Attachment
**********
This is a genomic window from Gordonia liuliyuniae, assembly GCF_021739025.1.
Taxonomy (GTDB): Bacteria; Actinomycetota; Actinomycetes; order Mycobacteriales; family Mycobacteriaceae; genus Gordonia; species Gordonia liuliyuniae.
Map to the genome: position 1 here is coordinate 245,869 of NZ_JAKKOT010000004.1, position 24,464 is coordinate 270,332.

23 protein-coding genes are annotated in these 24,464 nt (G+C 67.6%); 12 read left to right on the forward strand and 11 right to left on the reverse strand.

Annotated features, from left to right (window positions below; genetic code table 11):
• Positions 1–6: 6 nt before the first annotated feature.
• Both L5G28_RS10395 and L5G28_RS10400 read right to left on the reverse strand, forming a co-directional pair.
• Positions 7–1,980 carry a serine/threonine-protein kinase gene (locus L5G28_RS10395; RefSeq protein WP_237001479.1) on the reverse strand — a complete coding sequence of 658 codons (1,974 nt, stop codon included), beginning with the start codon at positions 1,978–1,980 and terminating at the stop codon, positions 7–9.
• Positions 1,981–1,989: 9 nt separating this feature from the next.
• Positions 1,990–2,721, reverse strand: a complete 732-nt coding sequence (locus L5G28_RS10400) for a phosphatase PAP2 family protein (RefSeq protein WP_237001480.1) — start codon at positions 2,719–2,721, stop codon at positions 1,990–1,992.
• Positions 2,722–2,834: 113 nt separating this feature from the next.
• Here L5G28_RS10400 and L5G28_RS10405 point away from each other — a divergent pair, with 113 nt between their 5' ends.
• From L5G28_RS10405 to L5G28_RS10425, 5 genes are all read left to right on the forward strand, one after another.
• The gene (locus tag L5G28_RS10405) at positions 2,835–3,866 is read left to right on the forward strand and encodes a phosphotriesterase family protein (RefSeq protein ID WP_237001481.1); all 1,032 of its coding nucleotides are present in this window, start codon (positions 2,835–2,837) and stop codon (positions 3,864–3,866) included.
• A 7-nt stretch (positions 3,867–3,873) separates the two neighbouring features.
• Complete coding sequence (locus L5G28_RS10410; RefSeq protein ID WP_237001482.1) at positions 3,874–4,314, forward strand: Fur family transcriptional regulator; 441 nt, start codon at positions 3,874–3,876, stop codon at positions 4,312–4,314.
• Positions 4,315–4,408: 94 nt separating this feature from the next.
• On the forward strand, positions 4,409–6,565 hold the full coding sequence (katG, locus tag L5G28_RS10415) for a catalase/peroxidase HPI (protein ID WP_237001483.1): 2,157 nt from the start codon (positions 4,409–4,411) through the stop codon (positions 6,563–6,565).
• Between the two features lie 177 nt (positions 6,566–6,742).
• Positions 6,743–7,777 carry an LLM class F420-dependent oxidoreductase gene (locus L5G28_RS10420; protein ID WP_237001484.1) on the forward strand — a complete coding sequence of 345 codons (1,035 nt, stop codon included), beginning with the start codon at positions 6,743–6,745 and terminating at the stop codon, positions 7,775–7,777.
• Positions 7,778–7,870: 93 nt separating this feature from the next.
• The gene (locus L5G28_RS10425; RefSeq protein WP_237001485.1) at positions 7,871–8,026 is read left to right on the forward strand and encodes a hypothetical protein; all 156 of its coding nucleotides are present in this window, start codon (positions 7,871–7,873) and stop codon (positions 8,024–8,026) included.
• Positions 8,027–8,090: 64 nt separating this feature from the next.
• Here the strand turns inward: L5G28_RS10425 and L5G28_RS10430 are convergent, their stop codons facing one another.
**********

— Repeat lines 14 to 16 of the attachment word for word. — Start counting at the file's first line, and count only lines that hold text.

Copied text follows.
• The gene (locus tag L5G28_RS10405) at positions 2,835–3,866 is read left to right on the forward strand and encodes a phosphotriesterase family protein (RefSeq protein ID WP_237001481.1); all 1,032 of its coding nucleotides are present in this window, start codon (positions 2,835–2,837) and stop codon (positions 3,864–3,866) included.
• A 7-nt stretch (positions 3,867–3,873) separates the two neighbouring features.
• Complete coding sequence (locus L5G28_RS10410; RefSeq protein ID WP_237001482.1) at positions 3,874–4,314, forward strand: Fur family transcriptional regulator; 441 nt, start codon at positions 3,874–3,876, stop codon at positions 4,312–4,314.